February 12, 2014

 

 

An HIV vaccine is one of the greatest challenges scientists have ever faced.

More than 30 years into the pandemic, we continue to work toward an effective vaccine. The difficulties stem in large part from HIV’s unusual characteristics – rapid replication, furious mutation, immune system evasion, and creation of viral reservoirs. As a result, typical vaccine approaches fail with HIV.

From the perspective of vaccine development, HIV is very different from other viruses against which today it seems routine to expect a vaccine. When viruses such as polio, smallpox, influenza, and measles infect the body, the immune system recognizes the viruses as foreign; white blood cells called B-lymphocytes differentiate into cells that produce antibodies specifically targeting the invading virus. This is why, if a person contracts a disease like measles or mumps, they may have long-term or even life-long immunity against subsequent infection. Effective vaccines prepare the body for infection in a similar way by raising a strong antibody response in advance that protects the individual from future infection.   

HIV turns this process upside-down. HIV hides from the immune system in two ways. In most patients HIV eludes the immune system, which fails to generate an effective antibody response to the infection. In the few patients that do generate HIV-specific antibodies, the antibodies are insufficient to limit the course of the disease. Second, HIV infects, disables, and kills the very cells that are critical to the healthy functioning of the immune system, which is why, as AIDS progresses, patients become increasingly vulnerable to life-threatening infections.

Soon after HIV enters the body, the virus disseminates and establishes a persistent infection in T-lymphocytes, turning them and other immune cells into hidden reservoirs from which it can strike again at any time. The opportunity for a vaccine-induced response to prevent infection or to control the initial, limited infection is therefore short-lived.  

To make the discovery of a vaccine even more difficult, HIV mutates rapidly; these changes in its genome lead to changes in the structure of proteins that would normally be the target of infection-controlling antibodies, further enabling HIV to evade elimination by the immune system. By comparison, the genetic variability of HIV in a single HIV-infected individual is about the same as the yearly genetic variation of the influenza virus across the population of the globe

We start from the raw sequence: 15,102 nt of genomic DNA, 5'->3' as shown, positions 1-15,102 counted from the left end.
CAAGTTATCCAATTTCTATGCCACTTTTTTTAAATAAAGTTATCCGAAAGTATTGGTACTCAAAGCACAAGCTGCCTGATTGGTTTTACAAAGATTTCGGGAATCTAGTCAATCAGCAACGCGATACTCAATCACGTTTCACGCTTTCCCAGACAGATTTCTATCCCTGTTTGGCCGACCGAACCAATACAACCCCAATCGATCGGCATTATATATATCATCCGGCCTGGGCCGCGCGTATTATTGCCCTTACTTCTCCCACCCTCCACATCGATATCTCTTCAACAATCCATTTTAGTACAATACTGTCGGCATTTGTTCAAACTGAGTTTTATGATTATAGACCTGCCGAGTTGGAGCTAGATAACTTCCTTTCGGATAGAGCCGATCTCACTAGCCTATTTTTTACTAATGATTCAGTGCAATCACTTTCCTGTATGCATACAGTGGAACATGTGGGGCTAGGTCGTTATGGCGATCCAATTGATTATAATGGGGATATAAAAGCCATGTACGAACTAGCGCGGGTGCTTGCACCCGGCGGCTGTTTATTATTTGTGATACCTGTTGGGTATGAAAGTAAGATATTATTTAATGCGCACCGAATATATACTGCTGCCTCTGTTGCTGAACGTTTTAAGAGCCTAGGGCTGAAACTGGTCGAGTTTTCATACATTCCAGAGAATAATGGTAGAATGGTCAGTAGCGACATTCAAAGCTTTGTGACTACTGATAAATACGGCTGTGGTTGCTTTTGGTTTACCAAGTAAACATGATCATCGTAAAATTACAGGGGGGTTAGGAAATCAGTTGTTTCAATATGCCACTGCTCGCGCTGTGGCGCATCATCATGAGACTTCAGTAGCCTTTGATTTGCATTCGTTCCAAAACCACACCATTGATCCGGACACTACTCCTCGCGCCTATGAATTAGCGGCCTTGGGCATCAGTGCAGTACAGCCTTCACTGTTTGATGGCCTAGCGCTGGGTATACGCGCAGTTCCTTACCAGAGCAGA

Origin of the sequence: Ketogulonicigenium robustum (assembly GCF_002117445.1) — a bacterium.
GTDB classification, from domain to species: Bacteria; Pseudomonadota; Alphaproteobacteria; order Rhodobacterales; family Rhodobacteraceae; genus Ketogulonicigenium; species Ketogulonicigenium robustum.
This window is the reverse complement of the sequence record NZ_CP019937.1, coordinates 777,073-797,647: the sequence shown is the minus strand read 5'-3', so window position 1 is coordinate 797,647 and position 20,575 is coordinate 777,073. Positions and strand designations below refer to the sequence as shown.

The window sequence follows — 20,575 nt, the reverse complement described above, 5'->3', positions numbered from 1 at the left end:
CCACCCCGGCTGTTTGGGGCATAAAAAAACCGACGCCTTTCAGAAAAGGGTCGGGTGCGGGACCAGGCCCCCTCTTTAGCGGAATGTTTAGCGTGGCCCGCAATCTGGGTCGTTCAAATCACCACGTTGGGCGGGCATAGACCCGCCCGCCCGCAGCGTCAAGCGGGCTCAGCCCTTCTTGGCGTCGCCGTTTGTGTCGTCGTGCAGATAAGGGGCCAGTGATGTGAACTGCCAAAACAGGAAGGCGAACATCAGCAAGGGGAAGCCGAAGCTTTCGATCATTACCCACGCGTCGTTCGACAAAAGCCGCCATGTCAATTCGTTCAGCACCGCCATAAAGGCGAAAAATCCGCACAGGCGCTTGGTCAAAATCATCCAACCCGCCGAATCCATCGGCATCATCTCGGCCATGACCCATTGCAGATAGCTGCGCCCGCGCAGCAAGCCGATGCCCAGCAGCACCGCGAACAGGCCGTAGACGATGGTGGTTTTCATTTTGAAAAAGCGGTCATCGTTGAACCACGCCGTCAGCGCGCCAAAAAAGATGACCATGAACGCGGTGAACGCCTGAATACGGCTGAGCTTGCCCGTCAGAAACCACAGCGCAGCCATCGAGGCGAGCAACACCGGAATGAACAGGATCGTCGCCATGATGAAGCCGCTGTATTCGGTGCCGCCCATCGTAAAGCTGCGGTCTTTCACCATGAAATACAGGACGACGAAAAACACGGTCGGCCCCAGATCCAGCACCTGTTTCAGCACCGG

Also, some of the unique features of HIV make it harder to do experiments that would indicate whether a potential vaccine candidate might be able to invoke an effective immune response in humans. There are no animal models for HIV in which one can perform a challenge study. The closest researchers have come is to make a hybrid of simian and human immunodeficiency viruses that can be used to infect monkeys for evaluating potential treatments and preventive agents. Investigators have yet to find any “correlates of protection,” such as protein markers or antibody titers that can be measured to indicate the level of a protective immune response.

In short, the main barriers to HIV vaccine development include the global variability of HIV, lack of a validated animal model, lack of correlates of protective immunity, lack of natural protective immune responses against HIV, and the reservoir of infected cells conferred by integration of HIV’s genome into the host.  

Taken together, these are the challenges that have bedeviled scientists working to elicit specific, durable, and protective immune responses against HIV. In spite of these obstacles, researchers are optimistic that these hurdles can be overcome. In recent years, there have been major advances in developing broadly neutralizing antibodies against conserved regions of HIV envelope proteins, structure-based design of potent immunogens that induce broadly neutralizing antibodies, and success with multifaceted attacks on viral reservoirs. IAVI and its partners are pursuing an integrated scientific strategy that mixes basic scientific discovery with technological breakthroughs that we can expect to bring an HIV vaccine closer to realization. 

Read more about HIV vaccine basics in our VAX Report Primer series.